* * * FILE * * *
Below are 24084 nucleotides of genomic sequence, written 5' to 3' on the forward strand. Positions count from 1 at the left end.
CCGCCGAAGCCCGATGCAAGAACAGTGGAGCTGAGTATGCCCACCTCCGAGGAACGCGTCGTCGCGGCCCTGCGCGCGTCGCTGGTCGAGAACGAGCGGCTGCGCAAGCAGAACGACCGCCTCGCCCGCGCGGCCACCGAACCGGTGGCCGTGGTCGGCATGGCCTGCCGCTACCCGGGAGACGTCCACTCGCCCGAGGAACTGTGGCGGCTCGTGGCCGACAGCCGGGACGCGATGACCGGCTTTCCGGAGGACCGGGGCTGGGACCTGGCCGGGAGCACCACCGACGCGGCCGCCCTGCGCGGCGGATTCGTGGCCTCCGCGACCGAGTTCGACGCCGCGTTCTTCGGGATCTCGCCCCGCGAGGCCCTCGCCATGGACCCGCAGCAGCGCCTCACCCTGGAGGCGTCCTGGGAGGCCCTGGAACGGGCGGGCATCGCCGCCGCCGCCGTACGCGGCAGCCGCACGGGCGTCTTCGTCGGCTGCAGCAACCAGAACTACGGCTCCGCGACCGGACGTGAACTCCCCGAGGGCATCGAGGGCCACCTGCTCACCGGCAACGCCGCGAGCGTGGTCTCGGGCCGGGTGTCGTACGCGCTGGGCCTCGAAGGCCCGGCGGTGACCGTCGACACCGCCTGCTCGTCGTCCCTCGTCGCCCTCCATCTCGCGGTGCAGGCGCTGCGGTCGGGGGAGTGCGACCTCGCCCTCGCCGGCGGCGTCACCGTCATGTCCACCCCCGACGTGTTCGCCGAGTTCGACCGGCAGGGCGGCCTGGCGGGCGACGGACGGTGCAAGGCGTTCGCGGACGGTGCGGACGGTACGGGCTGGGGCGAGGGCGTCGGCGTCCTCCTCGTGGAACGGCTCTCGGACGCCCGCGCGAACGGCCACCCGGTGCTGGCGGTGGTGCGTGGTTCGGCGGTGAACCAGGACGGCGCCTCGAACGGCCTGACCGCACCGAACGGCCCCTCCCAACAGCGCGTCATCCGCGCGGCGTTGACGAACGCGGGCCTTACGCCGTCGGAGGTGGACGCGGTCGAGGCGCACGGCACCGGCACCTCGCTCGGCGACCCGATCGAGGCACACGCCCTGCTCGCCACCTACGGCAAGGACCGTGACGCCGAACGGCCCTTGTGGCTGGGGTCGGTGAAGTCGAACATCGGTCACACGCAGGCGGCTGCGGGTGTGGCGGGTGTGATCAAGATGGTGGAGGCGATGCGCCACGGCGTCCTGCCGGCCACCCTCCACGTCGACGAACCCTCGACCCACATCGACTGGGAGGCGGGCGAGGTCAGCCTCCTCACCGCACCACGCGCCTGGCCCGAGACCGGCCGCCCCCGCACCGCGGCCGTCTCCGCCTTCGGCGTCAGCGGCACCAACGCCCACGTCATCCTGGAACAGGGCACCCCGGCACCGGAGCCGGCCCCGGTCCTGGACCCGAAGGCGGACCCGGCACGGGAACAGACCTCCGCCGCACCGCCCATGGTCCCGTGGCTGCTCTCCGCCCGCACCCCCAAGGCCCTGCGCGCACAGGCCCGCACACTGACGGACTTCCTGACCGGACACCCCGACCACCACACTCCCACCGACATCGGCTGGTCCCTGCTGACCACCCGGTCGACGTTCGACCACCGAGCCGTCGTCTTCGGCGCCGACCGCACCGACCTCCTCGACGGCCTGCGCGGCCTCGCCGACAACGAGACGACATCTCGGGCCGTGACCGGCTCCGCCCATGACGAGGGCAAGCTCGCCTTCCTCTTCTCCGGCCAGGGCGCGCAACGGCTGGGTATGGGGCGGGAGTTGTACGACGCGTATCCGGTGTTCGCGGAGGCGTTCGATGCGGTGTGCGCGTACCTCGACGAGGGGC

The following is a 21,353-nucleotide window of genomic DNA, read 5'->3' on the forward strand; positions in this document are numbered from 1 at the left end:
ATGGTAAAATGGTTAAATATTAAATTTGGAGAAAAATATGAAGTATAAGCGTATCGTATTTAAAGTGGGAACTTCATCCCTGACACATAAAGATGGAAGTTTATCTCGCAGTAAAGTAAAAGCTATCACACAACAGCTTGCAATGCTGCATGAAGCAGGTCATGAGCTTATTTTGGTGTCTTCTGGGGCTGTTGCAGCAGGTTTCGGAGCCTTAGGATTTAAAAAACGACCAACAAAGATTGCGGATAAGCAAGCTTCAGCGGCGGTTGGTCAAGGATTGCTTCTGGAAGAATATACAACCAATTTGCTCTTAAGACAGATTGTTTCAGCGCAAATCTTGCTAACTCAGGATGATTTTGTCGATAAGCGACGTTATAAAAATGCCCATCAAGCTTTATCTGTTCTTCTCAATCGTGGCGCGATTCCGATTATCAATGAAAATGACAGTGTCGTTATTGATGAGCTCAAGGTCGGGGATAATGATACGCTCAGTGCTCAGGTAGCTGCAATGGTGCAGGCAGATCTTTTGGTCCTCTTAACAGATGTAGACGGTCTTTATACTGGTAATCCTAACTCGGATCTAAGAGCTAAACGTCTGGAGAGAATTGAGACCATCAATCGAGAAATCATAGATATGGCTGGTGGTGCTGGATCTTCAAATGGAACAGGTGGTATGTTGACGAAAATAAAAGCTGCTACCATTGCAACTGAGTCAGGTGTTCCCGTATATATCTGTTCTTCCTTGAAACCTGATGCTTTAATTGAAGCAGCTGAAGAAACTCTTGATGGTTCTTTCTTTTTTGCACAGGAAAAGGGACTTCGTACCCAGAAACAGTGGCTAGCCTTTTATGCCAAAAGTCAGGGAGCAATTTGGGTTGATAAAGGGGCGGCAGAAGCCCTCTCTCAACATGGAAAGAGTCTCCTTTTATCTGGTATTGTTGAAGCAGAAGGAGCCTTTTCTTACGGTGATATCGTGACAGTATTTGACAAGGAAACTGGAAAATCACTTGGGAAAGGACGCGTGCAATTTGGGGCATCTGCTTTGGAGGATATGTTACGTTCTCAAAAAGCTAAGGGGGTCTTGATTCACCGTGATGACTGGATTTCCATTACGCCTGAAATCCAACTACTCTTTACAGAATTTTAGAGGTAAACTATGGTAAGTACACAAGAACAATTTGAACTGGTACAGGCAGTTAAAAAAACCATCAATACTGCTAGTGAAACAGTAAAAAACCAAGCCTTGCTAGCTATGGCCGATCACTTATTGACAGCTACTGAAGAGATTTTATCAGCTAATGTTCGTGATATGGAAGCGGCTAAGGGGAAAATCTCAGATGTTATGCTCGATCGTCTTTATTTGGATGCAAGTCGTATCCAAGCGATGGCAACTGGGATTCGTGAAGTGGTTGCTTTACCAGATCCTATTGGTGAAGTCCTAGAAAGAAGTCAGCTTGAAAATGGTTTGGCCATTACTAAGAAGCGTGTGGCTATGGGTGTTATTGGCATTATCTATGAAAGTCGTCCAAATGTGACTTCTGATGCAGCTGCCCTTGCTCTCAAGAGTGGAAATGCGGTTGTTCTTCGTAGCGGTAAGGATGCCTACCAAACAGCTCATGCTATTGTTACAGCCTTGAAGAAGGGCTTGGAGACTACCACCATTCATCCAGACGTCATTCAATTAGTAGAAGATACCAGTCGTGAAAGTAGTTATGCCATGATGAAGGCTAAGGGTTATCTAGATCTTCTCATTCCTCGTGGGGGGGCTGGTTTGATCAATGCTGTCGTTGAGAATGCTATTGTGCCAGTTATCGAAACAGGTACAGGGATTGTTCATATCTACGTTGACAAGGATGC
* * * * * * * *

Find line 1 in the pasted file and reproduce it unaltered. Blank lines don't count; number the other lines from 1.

Below are 24084 nucleotides of genomic sequence, written 5' to 3' on the forward strand. Positions count from 1 at the left end.